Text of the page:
Systems used for "organized data management," said Lynch, are having unexpected consequences for "our writing and what happens to it. When we wrote things, we mostly assumed they would be read by human beings.... Now, we are about a decade into a period where not all readers of things are humans," which means we need to write "in a more structured way."

"Storage is getting really cheap," Lynch pointed out. Thus, we now save everything. "People don't have to clean up after themselves anymore.... Just get a bigger hard disk every 2 years." An unintended consequence is that your past history follows you around, whether you want it to or not.

Focused on Advertisers

David Seuss, CEO of Northern Light Group, LLC, gave the second day's keynote speech, "Ten Years into the Web: The Search Problem Is Nowhere Near Solved." In May 2003, Seuss purchased his Northern Light search engine back from the bankruptcy proceedings of divine, Inc., which had paid upward of $16 million for it in January 2002. Seuss paid just $81,000 at auction to get it back. He's redeploying it both as an enterprise search engine and market research portal.

"Web search results decline in quality with the size of the database," Seuss said. He questioned the wisdom of attempting to include everything, à la Google, which has 6 billion pages indexed. One unintended consequence: "A multimillion dollar industry has grown up around spamming the Google results list."

And, he pointed out, since the focus of the search engine industry is on advertisers rather than end users, the industry cannot be relied on to organize the Web in a way that would be more useful to searchers.

Technology Panel

The third day's keynote was a panel discussion of technology trends featuring Roy Tennant, user services architect for the California Digital Library; Mary Lee Kennedy, director of Microsoft's Knowledge Network Group; and Stephen Abram, vice president of innovation for Sirsi Corp. (and president-elect of the Canadian Library Association).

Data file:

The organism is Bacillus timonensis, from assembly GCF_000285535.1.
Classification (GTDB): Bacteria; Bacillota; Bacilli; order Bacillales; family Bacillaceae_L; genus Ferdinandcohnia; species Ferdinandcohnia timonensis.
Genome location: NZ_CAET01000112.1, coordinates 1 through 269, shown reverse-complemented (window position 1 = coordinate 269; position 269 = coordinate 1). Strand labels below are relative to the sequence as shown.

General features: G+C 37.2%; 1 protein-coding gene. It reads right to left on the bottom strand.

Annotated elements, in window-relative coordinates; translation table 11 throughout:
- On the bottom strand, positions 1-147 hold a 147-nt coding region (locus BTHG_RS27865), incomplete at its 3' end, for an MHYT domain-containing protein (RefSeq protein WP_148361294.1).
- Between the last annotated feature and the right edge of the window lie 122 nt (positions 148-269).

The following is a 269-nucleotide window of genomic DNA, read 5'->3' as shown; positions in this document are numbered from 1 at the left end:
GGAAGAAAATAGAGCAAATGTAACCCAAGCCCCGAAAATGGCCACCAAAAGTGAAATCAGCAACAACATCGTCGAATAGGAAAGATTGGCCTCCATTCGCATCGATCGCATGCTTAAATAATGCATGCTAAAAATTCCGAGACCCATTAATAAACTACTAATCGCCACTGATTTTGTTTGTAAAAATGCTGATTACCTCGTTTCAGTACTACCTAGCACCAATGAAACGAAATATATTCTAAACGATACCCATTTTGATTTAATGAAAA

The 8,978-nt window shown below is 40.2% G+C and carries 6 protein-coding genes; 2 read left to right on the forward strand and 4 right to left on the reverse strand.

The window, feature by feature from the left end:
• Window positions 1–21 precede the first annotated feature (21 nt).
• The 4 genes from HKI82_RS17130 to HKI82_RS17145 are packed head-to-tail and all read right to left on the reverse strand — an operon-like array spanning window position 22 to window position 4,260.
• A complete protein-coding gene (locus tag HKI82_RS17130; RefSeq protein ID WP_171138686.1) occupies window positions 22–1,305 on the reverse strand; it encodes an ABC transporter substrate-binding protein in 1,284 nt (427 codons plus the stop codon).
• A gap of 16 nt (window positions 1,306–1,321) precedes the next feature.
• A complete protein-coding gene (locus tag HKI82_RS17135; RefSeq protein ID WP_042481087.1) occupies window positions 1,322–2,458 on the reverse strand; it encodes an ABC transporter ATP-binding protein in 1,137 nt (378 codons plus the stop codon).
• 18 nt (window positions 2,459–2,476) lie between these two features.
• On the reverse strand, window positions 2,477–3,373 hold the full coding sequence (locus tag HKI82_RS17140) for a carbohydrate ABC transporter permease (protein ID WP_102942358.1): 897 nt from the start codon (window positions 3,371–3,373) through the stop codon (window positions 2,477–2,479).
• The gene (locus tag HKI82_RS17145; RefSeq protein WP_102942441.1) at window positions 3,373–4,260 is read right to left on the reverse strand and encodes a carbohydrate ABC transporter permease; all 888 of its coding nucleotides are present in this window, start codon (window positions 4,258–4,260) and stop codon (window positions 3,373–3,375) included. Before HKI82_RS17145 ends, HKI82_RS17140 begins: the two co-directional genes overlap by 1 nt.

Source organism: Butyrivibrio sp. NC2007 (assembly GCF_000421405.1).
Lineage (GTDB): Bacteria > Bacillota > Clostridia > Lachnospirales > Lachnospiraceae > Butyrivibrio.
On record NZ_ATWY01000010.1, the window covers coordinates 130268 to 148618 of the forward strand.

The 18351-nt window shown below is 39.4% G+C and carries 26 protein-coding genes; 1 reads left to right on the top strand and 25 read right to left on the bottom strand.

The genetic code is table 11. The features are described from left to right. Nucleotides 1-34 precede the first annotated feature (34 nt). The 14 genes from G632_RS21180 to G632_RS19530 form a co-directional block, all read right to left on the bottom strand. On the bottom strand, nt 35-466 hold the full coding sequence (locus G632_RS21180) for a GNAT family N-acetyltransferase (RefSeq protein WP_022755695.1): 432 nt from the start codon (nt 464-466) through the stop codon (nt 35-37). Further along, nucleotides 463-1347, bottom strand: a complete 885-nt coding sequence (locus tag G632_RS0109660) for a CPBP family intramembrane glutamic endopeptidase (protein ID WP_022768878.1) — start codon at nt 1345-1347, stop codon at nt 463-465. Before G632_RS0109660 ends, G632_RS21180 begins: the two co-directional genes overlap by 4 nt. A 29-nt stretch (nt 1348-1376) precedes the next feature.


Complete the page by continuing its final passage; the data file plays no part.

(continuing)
"Storage has become dirt cheap," said Tennant. "Software has advanced to the point where there is really nothing you can't do." He emphasized the need for standards and protocols and noted that XML "is part of our infrastructure now."

Kennedy said that instant messaging will soon be widely used by corporations because it provides "immediate access to experts when you are trying to solve a problem." She foresees the emergence of "personal portals," which allow users "to work in different applications in one space." And she predicted an increase in content integration. "Wherever I do my work, information will be delivered to me ... in a particular application or on a particular device."

Likewise, Abram predicted increased "work-flow integration" that "moves the content out to where the people are." Also, he said, we will be confronted with "massive archives" because everything now is being saved. The information professional needs to step in here in order to filter information for users "so they can drink a glass of water, not drown."

Federated Searching